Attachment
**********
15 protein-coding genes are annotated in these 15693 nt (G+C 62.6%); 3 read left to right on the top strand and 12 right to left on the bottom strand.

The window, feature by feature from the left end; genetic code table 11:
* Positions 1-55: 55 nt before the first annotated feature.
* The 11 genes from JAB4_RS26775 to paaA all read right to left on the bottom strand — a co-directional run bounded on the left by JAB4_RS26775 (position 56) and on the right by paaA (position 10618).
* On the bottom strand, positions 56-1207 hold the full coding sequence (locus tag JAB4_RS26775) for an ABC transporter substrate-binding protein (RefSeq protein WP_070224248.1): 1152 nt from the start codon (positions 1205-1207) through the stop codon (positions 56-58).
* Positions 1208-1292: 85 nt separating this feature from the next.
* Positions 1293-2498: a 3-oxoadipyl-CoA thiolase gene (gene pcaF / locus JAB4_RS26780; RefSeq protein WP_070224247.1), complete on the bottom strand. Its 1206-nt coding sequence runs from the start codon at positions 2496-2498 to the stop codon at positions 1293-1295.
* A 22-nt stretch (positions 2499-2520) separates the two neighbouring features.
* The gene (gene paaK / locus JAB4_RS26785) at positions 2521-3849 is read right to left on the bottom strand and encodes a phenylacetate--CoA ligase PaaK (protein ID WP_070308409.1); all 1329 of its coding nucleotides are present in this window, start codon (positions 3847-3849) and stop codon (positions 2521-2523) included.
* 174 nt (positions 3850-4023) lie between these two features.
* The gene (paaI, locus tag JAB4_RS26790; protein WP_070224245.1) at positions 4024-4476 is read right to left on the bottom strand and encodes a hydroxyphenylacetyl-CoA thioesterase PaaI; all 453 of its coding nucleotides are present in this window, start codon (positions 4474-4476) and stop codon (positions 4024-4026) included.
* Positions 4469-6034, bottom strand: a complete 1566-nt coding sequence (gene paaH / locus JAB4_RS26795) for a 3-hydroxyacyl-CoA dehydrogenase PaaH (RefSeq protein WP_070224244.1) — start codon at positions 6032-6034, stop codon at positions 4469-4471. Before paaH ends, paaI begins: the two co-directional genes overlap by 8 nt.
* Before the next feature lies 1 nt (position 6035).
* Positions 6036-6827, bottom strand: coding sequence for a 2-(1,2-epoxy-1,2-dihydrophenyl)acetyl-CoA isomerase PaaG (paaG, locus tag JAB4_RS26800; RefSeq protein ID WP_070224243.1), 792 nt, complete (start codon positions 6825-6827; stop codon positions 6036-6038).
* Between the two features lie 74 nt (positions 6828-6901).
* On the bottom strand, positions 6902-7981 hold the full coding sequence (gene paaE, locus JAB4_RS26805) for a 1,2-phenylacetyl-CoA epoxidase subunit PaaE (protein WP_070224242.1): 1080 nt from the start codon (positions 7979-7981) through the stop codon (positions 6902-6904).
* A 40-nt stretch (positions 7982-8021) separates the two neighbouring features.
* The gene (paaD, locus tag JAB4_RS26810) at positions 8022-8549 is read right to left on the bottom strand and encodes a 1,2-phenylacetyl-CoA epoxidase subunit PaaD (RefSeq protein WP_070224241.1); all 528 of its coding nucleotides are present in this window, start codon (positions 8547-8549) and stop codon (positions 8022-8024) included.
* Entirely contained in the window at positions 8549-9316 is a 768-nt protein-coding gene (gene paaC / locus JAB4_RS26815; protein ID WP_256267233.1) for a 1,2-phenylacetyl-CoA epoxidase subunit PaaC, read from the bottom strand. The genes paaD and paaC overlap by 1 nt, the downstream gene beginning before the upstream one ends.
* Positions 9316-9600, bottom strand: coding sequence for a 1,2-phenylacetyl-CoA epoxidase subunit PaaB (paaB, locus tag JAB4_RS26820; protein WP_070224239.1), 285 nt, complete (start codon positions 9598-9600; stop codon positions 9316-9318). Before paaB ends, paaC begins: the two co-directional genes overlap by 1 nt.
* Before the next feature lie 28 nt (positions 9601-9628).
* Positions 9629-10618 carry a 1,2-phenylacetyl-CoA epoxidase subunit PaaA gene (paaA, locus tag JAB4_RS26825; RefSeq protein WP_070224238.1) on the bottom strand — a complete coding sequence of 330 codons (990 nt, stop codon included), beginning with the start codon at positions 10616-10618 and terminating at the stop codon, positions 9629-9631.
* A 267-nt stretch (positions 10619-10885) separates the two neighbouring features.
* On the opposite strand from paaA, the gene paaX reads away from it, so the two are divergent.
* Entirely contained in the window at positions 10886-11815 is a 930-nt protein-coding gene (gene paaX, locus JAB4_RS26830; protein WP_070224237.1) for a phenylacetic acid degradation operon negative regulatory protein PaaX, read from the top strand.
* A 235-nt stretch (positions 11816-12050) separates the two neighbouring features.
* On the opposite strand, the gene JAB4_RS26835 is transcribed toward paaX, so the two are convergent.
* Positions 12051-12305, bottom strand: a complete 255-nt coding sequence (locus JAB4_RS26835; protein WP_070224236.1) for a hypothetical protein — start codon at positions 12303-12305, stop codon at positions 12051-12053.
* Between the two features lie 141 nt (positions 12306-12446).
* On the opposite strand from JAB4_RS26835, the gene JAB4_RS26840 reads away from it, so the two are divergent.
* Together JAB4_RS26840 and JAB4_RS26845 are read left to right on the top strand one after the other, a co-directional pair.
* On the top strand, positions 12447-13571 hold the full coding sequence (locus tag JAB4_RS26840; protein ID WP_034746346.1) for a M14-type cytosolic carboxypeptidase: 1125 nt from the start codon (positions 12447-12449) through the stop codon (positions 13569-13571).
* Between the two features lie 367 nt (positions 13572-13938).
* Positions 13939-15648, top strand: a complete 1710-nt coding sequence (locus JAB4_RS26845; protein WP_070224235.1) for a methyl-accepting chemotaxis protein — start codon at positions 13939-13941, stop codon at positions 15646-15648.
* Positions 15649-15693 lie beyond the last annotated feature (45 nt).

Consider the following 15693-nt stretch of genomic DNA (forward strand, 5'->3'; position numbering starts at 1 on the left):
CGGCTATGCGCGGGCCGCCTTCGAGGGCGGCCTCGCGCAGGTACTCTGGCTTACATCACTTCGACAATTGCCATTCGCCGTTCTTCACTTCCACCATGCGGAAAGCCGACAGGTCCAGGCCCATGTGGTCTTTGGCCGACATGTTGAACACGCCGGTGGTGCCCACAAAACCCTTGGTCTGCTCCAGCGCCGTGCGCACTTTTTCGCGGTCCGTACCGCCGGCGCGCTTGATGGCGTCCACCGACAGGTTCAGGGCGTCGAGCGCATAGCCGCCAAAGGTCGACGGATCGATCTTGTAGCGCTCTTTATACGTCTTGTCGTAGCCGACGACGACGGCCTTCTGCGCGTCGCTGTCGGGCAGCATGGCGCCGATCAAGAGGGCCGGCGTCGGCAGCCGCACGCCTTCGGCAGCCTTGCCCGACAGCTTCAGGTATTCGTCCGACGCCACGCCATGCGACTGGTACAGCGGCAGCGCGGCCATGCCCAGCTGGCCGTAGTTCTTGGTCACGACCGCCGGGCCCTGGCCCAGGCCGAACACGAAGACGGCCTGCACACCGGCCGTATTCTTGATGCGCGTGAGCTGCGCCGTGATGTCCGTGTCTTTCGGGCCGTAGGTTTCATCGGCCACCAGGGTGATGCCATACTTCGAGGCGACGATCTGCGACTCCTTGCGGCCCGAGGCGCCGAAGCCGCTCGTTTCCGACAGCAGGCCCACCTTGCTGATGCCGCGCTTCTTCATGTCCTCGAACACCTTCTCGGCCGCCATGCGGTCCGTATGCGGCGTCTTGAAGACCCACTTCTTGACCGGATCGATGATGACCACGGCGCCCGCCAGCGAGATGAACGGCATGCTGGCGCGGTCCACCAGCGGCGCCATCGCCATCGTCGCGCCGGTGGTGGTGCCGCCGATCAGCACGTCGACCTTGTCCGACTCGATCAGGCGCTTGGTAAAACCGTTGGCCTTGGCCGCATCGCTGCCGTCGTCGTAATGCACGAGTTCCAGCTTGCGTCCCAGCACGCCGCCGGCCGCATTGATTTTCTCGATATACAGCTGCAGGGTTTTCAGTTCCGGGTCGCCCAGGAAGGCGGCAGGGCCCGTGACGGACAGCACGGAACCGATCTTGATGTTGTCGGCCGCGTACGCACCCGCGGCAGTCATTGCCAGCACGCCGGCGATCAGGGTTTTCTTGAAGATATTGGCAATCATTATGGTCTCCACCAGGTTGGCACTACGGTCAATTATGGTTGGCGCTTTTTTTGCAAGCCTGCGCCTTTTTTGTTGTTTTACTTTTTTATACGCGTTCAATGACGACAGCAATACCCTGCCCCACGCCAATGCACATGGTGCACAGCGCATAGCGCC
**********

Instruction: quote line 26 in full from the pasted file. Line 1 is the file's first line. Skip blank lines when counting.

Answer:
* A 235-nt stretch (positions 11816-12050) separates the two neighbouring features.